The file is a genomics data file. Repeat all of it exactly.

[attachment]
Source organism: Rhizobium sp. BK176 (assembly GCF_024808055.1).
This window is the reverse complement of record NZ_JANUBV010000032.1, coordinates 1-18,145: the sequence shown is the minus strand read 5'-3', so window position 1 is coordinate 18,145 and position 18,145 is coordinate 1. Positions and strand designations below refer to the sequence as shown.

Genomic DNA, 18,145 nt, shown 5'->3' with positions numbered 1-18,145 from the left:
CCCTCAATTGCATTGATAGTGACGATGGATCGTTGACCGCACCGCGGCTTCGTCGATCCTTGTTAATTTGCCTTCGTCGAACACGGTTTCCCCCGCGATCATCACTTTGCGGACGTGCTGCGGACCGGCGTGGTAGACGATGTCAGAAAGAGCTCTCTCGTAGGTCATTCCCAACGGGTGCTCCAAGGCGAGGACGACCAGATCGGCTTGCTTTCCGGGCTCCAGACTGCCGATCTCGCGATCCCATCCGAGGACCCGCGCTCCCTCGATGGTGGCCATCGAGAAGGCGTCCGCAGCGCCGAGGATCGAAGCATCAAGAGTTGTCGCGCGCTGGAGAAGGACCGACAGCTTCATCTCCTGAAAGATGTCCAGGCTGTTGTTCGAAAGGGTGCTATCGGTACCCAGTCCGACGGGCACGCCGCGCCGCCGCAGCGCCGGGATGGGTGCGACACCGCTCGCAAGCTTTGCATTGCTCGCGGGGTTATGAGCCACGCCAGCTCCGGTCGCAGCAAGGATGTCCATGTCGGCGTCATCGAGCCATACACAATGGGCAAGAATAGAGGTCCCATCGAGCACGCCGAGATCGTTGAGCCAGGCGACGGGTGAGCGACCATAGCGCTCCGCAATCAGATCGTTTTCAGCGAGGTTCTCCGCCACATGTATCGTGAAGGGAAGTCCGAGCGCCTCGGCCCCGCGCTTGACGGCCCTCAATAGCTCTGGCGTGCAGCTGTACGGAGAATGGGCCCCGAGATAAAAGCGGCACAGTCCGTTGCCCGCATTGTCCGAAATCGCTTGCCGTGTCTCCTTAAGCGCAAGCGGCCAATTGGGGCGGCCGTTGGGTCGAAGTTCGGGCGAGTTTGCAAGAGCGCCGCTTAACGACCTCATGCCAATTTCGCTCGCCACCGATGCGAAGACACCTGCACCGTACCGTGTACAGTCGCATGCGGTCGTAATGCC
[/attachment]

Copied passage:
Source organism: Rhizobium sp. BK176 (assembly GCF_024808055.1).
This window is the reverse complement of record NZ_JANUBV010000032.1, coordinates 1-18,145: the sequence shown is the minus strand read 5'-3', so window position 1 is coordinate 18,145 and position 18,145 is coordinate 1. Positions and strand designations below refer to the sequence as shown.

Genomic DNA, 18,145 nt, shown 5'->3' with positions numbered 1-18,145 from the left:
CCCTCAATTGCATTGATAGTGACGATGGATCGTTGACCGCACCGCGGCTTCGTCGATCCTTGTTAATTTGCCTTCGTCGAACACGGTTTCCCCCGCGATCATCACTTTGCGGACGTGCTGCGGACCGGCGTGGTAGACGATGTCAGAAAGAGCTCTCTCGTAGGTCATTCCCAACGGGTGCTCCAAGGCGAGGACGACCAGATCGGCTTGCTTTCCGGGCTCCAGACTGCCGATCTCGCGATCCCATCCGAGGACCCGCGCTCCCTCGATGGTGGCCATCGAGAAGGCGTCCGCAGCGCCGAGGATCGAAGCATCAAGAGTTGTCGCGCGCTGGAGAAGGACCGACAGCTTCATCTCCTGAAAGATGTCCAGGCTGTTGTTCGAAAGGGTGCTATCGGTACCCAGTCCGACGGGCACGCCGCGCCGCCGCAGCGCCGGGATGGGTGCGACACCGCTCGCAAGCTTTGCATTGCTCGCGGGGTTATGAGCCACGCCAGCTCCGGTCGCAGCAAGGATGTCCATGTCGGCGTCATCGAGCCATACACAATGGGCAAGAATAGAGGTCCCATCGAGCACGCCGAGATCGTTGAGCCAGGCGACGGGTGAGCGACCATAGCGCTCCGCAATCAGATCGTTTTCAGCGAGGTTCTCCGCCACATGTATCGTGAAGGGAAGTCCGAGCGCCTCGGCCCCGCGCTTGACGGCCCTCAATAGCTCTGGCGTGCAGCTGTACGGAGAATGGGCCCCGAGATAAAAGCGGCACAGTCCGTTGCCCGCATTGTCCGAAATCGCTTGCCGTGTCTCCTTAAGCGCAAGCGGCCAATTGGGGCGGCCGTTGGGTCGAAGTTCGGGCGAGTTTGCAAGAGCGCCGCTTAACGACCTCATGCCAATTTCGCTCGCCACCGATGCGAAGACACCTGCACCGTACCGTGTACAGTCGCATGCGGTCGTAATGCC